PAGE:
He added “This is more than merely a distraction but an active engaging of the imagination as the words on the printed page stimulate your creativity and cause you to enter what is essentially an altered state of consciousness.”
4. Reading helps to cope with depression
Book therapy or bibliotherapy can empower you to effectively deal with anxiety, depression and grief. According to a 2017 study, book therapy can be a helpful treatment option for moderate depression. The study found that bibliotherapy is “effective in the reduction of adults’ depressive symptoms in the long-term period, providing an affordable prompt treatment that could reduce further medications.” The results of the study indicate that reading regularly as a part of book therapy “could play an important role in the treatment of a serious mental health issue.” This is certainly one of the most helpful benefits of reading.
“Reading fiction can allow you to temporarily escape your own world and become swept up in the imagined experiences of the characters. And nonfiction self-help books can teach you strategies that may help you manage symptoms” of depression, says Rebecca Joy Stanborough, MFA.
5. Reading helps you live longer
A study conducted in 2016 showed that reading books regularly can provide you a survival advantage over other people who read other content or are not used to reading books on a daily basis. The researchers stated “Book reading contributed to a survival advantage that was significantly greater than that observed for reading newspapers or magazines.”
The research discovered that people who read books for 30 minutes on average every day or finish a chapter per day, had a clear survival advantage over people who are not book readers. The study paper added “Compared to non-book readers, book readers had a 4-month survival advantage at the point of 80% survival. Book readers also experienced a 20% reduction in risk of mortality over the 12 years of follow up compared to non-book readers.”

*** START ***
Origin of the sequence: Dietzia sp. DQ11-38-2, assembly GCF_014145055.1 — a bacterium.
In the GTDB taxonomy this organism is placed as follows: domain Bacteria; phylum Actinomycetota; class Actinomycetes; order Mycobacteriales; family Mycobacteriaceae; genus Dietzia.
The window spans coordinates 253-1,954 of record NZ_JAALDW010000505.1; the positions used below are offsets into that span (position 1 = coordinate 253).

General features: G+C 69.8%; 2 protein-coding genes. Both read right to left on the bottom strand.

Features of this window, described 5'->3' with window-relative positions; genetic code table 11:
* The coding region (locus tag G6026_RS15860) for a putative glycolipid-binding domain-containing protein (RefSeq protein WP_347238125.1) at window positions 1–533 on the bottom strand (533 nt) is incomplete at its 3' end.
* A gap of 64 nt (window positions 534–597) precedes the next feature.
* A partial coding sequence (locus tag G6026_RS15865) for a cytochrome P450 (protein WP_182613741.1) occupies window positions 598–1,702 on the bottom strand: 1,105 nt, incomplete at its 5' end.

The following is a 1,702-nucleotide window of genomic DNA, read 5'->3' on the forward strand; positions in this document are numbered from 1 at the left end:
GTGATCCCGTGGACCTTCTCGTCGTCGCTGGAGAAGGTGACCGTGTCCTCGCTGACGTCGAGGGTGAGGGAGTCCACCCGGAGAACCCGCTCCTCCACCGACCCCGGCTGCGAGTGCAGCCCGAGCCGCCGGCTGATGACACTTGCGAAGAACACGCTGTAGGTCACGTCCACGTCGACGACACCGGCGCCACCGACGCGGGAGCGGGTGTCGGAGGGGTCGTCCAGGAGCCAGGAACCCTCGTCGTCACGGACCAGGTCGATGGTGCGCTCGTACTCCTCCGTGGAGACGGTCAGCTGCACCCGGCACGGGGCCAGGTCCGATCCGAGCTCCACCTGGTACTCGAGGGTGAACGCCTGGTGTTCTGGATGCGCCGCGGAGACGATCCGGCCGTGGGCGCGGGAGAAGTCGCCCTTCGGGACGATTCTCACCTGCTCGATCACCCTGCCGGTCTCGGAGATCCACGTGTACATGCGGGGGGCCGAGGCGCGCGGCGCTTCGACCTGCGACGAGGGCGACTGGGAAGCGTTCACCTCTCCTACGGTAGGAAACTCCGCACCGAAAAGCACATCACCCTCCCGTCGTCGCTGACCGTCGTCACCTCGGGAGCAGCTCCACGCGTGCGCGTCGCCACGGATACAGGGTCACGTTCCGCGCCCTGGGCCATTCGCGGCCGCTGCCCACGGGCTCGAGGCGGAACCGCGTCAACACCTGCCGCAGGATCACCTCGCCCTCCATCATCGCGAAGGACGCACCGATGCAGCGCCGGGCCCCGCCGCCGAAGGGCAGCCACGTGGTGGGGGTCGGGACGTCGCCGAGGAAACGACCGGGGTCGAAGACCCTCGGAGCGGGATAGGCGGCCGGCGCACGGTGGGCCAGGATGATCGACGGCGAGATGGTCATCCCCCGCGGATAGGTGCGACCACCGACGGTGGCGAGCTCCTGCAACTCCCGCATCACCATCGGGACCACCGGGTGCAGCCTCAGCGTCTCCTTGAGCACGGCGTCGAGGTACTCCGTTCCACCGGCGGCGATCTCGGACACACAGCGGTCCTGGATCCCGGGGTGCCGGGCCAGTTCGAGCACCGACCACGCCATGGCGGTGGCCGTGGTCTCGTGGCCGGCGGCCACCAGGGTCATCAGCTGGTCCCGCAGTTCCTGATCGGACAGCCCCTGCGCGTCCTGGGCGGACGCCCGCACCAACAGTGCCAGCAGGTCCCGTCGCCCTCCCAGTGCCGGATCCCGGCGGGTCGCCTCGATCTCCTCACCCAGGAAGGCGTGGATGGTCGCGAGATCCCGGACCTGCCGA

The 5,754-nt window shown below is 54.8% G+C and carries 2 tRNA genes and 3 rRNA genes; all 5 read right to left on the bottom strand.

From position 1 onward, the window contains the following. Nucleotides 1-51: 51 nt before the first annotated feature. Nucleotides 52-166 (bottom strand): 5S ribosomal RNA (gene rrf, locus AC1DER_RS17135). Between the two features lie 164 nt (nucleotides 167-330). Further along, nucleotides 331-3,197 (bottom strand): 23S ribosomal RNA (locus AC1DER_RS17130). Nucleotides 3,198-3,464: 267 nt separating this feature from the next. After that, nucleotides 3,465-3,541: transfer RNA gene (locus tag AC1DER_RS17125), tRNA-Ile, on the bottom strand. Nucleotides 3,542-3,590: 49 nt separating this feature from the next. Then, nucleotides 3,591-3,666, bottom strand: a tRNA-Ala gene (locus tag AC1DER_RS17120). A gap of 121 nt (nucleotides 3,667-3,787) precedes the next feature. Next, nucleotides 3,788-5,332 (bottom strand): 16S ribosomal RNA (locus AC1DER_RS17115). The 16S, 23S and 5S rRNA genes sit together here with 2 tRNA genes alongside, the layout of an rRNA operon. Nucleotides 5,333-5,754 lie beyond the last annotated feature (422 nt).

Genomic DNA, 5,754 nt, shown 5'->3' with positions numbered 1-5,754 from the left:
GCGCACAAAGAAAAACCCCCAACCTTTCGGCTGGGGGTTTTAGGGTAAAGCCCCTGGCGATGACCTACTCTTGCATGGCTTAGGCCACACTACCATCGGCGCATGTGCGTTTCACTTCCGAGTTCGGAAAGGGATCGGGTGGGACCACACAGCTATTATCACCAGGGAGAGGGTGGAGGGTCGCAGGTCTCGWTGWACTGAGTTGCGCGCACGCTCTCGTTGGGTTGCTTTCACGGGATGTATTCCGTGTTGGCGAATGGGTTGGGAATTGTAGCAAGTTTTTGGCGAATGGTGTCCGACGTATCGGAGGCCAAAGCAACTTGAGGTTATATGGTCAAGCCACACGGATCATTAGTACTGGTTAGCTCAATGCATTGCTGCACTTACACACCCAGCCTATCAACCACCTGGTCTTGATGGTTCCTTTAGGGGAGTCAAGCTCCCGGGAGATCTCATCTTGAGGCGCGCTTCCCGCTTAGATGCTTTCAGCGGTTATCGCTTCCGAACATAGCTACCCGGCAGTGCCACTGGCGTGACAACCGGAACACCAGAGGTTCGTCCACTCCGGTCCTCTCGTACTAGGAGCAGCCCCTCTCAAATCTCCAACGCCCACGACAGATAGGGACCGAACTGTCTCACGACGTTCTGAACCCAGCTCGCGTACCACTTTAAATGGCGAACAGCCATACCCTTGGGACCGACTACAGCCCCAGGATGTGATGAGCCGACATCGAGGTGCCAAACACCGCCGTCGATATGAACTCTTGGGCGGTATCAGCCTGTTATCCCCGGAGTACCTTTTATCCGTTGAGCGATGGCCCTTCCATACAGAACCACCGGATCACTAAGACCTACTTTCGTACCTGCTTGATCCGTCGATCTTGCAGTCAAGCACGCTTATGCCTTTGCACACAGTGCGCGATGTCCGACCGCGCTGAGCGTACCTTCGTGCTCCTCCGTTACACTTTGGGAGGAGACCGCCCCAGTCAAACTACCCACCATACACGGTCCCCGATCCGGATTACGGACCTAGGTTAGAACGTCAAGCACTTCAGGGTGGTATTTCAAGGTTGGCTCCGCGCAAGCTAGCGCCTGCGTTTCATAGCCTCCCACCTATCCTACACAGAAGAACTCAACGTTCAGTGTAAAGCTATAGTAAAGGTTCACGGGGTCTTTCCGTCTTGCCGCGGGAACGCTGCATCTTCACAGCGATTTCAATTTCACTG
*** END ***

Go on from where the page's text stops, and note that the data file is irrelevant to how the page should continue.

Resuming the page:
6. Reading helps you sleep better
A good night’s sleep is one of the benefits of reading. Reading before bedtime on a regular basis can certainly help you sleep better as it signals your brain that it’s time to relax and sleep, according to the experts at Mayo Clinic. If you want to make reading a regular sleep routine, then it’s better to “choose a print book rather than reading on a screen, since the light emitted by your device could keep you awake and lead to other unwanted health outcomes,” explains Rebecca.
Studies have also found that reading can also help children to sleep better. It has been observed that 44% of children who sleep close to a digital screen get 20 minutes of less sleep due to its presence. This is where a book can be beneficial for you and your children.
7. Reading makes you empathetic
Reading a good story and getting mentally involved in the life and times of a fictional character can help you relate to others. As you read about your favorite characters facing different circumstances and challenges, your ability to understand and empathize increases.
According to a 2013 Harvard study, individuals who regularly read fictional stories and explore stories with different characters tend to have an enhanced ability to identify and understand the beliefs and feelings of others. “Researchers call this ability the ‘theory of mind,’ a set of skills essential for building, navigating, and maintaining social relationships,” explains Rebecca Joy Stanborough, MFA.
Although you might not become empathetic immediately after reading a few pages of a book, studies reveal that people who read fiction books over a long period of time have an enhanced ability to empathize and a better theory of mind.